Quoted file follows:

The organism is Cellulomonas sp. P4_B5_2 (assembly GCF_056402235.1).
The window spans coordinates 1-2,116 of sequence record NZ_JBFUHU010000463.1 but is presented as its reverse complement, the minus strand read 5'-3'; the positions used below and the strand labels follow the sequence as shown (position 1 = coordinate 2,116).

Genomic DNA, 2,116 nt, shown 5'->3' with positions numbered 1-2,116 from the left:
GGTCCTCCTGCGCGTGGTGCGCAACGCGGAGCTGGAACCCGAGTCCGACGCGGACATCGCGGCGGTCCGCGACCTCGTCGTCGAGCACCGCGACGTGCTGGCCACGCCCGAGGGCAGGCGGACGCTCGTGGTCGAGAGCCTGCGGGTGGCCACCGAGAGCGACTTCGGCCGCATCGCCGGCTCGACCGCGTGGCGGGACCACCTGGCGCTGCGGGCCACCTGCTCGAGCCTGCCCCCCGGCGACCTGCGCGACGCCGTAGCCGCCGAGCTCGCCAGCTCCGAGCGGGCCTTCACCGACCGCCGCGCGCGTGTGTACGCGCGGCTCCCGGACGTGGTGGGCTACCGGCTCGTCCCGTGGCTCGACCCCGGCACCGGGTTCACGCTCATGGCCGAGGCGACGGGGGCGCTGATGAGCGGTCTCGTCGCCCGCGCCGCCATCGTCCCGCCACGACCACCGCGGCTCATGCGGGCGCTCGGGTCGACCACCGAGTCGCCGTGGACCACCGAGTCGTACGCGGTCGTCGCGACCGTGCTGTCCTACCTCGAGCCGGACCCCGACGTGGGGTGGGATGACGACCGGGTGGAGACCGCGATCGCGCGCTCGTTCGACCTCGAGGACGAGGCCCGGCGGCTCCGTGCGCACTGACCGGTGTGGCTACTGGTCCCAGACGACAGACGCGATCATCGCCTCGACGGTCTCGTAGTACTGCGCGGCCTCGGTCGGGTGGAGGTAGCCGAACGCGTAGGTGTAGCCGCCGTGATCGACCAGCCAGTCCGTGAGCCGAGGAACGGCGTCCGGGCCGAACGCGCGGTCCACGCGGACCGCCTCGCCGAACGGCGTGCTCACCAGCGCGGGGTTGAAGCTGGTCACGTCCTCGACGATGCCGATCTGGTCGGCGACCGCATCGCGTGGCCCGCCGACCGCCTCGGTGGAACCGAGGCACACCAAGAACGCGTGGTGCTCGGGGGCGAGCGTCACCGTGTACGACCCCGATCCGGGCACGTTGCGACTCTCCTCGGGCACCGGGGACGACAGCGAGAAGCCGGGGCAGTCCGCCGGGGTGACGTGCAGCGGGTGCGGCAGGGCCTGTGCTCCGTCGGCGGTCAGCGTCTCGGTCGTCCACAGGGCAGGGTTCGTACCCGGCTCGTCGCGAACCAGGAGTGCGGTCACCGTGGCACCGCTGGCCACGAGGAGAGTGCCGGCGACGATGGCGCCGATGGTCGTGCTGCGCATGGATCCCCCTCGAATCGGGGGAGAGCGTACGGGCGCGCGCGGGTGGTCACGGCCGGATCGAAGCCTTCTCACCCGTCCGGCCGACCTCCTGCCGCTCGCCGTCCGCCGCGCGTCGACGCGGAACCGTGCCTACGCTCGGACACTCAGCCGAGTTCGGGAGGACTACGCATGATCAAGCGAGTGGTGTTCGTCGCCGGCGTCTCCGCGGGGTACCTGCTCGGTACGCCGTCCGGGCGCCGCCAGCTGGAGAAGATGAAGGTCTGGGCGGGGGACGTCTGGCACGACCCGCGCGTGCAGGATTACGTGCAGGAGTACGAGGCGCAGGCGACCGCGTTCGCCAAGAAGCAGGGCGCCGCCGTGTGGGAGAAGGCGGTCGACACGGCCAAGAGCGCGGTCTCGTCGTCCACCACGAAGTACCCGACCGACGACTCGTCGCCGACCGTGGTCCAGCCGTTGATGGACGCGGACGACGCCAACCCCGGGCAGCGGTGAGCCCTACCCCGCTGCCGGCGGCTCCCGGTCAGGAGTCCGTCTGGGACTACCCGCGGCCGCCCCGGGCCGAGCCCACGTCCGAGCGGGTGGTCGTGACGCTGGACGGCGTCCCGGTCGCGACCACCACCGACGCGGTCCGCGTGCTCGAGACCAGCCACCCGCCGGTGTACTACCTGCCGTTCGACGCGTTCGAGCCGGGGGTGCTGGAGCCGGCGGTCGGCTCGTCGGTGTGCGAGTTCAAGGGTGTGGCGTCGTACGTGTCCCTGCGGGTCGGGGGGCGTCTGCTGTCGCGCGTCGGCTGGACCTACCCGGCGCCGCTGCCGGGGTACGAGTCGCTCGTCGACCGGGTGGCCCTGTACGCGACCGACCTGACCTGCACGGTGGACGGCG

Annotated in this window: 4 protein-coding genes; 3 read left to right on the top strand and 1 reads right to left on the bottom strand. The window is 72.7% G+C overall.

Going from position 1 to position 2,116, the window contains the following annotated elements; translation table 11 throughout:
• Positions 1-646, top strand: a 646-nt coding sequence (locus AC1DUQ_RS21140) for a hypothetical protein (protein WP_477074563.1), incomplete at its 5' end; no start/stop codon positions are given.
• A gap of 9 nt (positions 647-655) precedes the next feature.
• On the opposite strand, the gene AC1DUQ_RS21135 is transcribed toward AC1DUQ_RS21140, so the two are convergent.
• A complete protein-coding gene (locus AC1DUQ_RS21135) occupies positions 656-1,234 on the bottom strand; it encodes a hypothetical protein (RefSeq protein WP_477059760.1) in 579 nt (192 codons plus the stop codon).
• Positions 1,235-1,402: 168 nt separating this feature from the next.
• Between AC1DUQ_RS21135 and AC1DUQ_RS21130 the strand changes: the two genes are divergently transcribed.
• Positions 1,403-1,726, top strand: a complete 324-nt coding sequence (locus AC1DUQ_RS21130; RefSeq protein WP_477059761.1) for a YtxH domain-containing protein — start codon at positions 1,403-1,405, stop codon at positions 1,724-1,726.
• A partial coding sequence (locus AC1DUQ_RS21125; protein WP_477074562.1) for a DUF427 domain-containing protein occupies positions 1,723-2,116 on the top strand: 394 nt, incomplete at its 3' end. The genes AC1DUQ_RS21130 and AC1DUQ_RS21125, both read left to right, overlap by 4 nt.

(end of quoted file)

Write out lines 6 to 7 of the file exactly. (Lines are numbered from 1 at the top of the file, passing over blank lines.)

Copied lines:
Going from position 1 to position 2,116, the window contains the following annotated elements; translation table 11 throughout:
• Positions 1-646, top strand: a 646-nt coding sequence (locus AC1DUQ_RS21140) for a hypothetical protein (protein WP_477074563.1), incomplete at its 5' end; no start/stop codon positions are given.